Aside from having the coolest name of any punk-leaning Chicago-area band since Big Black, Smoking Popes have been blessed with core fan base that refused to quit on the outfit. When leader Josh Caterer pulled the plug on the Popes in 1998, it came little more than a year after releasing what might have been the group’s best album, Destination Failure, perplexing many but apparently offending few. Seven years later, a sold-out reunion show in the Popes’ hometown was all it took to get Caterer back in a creative mood. From there, Josh and brothers Matt (bass) and Eli (guitar) pretty much picked up where they left off, releasing Stay Down in 2008 and compilation It’s Been A Long Day last year. The new This Is Only A Test (Asian Man) is a concept album that only occasionally comes across as such, with the 38-year-old Josh taking on the role of an angsty teenager to convincing effect. Josh and Matt will be guest-editing magnetmagazine.com all week. Read our new Q&A with Josh.
Matt: I’ve been a fan of the Monkees since I was a little kid. Growing up, I would watch reruns of the TV show, and we had a couple of their albums in our collection. When Josh and I started four-tracking, one of the first songs we did was a punk version of Mike Nesmith’s ‘The Kind Of Girl I Could Love” from More Of The Monkees. And I always thought it was interesting that both the Sex Pistols and Minor Threat covered their “(I’m Not Your) Steppin’ Stone.” As an adult, I got back into them again when I worked at Laurie’s Planet Of Sound record store in Lincoln Square, Chicago. Everyone there had different tastes, but for some reason, the one band we all agreed was awesome was the Monkees, so we listened to them a lot.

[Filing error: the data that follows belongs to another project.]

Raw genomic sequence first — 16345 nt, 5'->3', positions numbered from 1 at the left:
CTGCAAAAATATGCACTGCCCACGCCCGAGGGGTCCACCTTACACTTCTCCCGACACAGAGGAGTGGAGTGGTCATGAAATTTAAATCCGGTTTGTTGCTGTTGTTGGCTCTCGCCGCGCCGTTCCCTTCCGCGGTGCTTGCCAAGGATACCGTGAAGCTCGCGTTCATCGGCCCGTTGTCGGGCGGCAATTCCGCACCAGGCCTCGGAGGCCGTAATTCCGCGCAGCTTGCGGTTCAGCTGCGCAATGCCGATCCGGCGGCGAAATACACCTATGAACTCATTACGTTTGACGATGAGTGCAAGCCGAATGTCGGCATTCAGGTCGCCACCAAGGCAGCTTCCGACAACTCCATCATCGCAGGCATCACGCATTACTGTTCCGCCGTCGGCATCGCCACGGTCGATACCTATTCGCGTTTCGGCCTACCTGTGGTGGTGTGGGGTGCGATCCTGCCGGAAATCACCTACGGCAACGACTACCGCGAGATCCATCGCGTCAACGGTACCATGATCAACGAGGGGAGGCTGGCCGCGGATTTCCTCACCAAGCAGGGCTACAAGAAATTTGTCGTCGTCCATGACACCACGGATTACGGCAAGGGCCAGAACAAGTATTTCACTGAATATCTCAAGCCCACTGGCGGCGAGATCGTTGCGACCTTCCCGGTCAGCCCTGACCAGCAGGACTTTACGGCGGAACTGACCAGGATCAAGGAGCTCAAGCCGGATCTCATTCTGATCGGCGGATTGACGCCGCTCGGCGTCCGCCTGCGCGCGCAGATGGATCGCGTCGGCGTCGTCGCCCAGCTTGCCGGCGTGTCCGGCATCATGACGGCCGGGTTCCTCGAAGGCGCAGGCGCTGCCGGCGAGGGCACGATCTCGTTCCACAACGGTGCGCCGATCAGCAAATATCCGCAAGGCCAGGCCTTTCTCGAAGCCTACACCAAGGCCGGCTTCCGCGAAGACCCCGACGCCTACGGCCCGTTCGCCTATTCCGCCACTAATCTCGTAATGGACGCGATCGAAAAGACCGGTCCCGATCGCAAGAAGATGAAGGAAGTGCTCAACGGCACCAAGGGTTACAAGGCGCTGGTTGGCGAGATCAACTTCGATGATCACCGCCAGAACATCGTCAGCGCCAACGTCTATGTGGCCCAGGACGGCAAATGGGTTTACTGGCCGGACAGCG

Everyone knows the hits, but if you dig deeper, there is a lot of great music there. Nesmith’s contributions to their records helped lay the groundwork for country rock, and the Moog synthesizer on Pisces, Aquarius, Capricorn & Jones Ltd. is the first on a commercial album. Also, I like how the TV series so directly mirrors the times they were living in. They start off as these fresh-faced, eager kids, and everything gets increasingly psychedelic. Like in the final show of the series, where guest star Rip Taylor gets blasted by a cloud of smoke from what is obviously supposed to be a giant marijuana plant (from outer space), and he falls down giggling, saying something like, “I don’t want to fight anymore. I just want to lay down in the grass and be cool.” Silly stuff, but it’s pretty fun.
Their movie Head takes all that to another level. To brainstorm ideas for the film, Nesmith, Davy Jones, Peter Tork and Micky Dolenz holed up in a room at a resort somewhere outside of L.A. with Jack Nicholson. Supposedly, they just smoked a ton of weed and babbled into a tape recorder. Then Nicholson wrote a script based on those tapes. The result is a psychedelic cult classic.
Anyhow, if you’re interested in the Monkees beyond what you hear on oldies radio or on Muzak at the mall and Walgreens, check out the Pisces, Aquarius, Capricorn & Jones Ltd.—and definitely get some friends together, party a little, and watch Head. Hey, hey, it’s the Monkees!